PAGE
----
“People don’t live on the Disc any more than, in less hand-crafted parts of the multiverse, they live on balls. Oh, planets may be the place where their body eats its tea, but they live elsewhere, in worlds of their own which orbit very handily around the centre of their heads.” Terry Pratchett – The Last Continent
“All we have to believe with is our senses: the tools we use to perceive the world, our sight, our touch, our memory. If they lie to us, then nothing can be trusted.” Neil Gaiman- American Gods
“He wondered whether home was a thing that happened to a place after a while, or if it was something that you found in the end, if you simply walked and waited and willed it long enough.” Neil Gaiman – American Gods
“Look at me, more than thirty years have passed and I am different. It’s not true that memories stay fixed in the mind, frozen: they, too, go astray, like the body. Yes, I remember a time when I was different. I would like to be the girl in the book: I would be happy also just to have been her, but I never was. It wasn’t I who attracted the Englishman. I remember that I was malleable, like clay in his hands. My love affairs…that’s what interests you, right? Well, they are fine where they are: in my memory, faded, withered with a trace of perfume, like a collection of dried flowers. In yours they have become shiny and bright like plastic toys. I don’t know which are more beautiful” – Primo Levi – A Tranquil Star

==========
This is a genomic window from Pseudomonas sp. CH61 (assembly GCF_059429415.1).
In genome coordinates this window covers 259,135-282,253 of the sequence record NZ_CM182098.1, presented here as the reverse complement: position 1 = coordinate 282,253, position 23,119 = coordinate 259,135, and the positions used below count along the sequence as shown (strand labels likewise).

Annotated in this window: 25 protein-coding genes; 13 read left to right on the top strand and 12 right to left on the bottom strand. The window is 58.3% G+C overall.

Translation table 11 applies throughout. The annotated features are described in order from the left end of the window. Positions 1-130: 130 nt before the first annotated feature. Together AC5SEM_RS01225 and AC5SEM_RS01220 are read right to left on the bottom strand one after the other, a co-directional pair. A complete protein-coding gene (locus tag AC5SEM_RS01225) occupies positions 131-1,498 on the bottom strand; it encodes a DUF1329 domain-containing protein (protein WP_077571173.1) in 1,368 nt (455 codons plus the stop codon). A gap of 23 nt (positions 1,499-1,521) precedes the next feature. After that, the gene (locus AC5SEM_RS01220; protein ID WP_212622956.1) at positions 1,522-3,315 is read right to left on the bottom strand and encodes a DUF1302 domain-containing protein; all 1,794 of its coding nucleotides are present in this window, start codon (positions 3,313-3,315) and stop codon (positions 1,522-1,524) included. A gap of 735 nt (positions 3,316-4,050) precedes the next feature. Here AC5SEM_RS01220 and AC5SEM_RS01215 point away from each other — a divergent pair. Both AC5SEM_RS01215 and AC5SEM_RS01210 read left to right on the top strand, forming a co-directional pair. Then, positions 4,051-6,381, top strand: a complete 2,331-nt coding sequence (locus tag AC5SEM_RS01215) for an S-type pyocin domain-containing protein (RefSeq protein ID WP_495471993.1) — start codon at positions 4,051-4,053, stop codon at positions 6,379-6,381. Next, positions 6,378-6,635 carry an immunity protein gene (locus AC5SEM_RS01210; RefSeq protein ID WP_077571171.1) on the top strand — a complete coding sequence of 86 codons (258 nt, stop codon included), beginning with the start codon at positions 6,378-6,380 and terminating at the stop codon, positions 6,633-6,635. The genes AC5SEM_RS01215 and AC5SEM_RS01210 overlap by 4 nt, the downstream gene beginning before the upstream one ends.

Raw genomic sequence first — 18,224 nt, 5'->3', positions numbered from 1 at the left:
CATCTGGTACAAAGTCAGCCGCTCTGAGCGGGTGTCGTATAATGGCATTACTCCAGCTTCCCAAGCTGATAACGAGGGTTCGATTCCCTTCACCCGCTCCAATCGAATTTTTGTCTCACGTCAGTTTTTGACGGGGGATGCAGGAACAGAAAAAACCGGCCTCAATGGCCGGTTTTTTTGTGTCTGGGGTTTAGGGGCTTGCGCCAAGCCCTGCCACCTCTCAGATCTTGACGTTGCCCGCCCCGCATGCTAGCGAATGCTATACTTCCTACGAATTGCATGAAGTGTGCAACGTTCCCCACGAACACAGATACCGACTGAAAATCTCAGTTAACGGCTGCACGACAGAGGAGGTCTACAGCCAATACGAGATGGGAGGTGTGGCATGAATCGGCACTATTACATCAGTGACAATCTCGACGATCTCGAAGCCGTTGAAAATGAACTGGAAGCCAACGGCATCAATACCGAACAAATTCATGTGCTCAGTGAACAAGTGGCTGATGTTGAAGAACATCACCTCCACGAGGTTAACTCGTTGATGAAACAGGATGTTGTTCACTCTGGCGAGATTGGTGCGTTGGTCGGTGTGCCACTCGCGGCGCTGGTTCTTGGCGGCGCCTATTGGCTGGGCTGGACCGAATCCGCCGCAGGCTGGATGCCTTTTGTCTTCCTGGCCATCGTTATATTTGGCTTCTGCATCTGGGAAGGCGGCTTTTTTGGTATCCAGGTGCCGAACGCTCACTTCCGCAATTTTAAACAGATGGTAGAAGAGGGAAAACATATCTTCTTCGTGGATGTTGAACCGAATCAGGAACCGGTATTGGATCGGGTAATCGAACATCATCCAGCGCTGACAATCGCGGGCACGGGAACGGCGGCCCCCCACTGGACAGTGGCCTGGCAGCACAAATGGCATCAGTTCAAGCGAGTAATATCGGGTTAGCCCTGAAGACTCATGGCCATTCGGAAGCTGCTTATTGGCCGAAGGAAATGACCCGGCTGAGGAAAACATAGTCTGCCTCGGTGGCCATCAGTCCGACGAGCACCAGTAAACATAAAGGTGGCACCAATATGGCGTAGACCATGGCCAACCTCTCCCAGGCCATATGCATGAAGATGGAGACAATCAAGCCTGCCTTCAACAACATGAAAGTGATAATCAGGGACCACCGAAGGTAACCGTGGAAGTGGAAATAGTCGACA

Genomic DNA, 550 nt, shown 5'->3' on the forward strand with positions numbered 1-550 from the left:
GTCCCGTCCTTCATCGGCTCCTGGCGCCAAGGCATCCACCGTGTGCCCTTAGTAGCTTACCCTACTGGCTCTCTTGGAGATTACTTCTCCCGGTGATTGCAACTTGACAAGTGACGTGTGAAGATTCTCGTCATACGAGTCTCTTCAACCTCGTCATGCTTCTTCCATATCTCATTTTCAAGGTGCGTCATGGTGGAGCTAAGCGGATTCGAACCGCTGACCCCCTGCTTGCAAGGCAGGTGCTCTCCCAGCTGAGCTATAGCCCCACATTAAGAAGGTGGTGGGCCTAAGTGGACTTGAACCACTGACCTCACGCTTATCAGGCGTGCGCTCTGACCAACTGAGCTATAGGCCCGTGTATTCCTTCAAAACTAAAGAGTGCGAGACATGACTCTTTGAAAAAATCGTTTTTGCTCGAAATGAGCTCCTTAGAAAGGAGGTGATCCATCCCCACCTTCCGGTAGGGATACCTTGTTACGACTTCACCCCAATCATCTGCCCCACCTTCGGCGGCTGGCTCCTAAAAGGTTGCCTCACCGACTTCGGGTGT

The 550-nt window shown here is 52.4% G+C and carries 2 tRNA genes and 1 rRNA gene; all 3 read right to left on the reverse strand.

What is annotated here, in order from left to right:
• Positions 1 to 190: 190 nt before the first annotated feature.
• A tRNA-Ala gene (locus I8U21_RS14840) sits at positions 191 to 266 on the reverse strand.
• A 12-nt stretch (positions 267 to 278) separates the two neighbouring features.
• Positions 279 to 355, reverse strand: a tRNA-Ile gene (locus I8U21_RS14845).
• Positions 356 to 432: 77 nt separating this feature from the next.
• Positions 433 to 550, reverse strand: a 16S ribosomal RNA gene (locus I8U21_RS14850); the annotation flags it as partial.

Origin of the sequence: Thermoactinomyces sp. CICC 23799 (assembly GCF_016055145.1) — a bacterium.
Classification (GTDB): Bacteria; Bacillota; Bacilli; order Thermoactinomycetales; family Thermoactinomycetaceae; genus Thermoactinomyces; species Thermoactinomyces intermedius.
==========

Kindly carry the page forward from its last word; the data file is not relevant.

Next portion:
“Distance and difference are the secret tonic of creativity. When we get home, home is still the same. But something in our mind has been changed, and that changes everything.” – Jonah Lehrer
I just bought Eline Mugaas’s book about Norwegian artist Siri Aurdal whose huge undulating fiberglass coated sculptures had a big impact on me at the Venice Giardini. After seeing a small photo of Aurdal’s work in a book, Mugaas got in contact with her to find out more. Aurdal’s monumental work was radical in 1960s Norway, crossing the boundaries between sculpture and architecture, but recently she seems to have become just another female artist forgotten in the pages of history.
The book is the resulting images Mugaas collected from Siri’s studio – choc full of photographs, concept sketches, found imagery, collages, design mock ups, work in progress and sketchbook pages and is a real insight into how the artist’s mind works. Wavelike, sinusoidal shapes have become her signature motif inspired by her interest in mathematics and desire for the pieces to become interactive forms to be climbed on, walked through and graffitied over by the audience. I find something fascinating in the cross between organic and geometric form, the raw, polyester pipes a direct link to Norway’s oil industry in the 60s. Her decision to invite artists from the Oslo art scene to graffiti over her work at the opening of her Omgivelser (‘surroundings’) exhibition at that time can be seen as a politically engaged reaction to the seismic social and political changes that took place in 1968.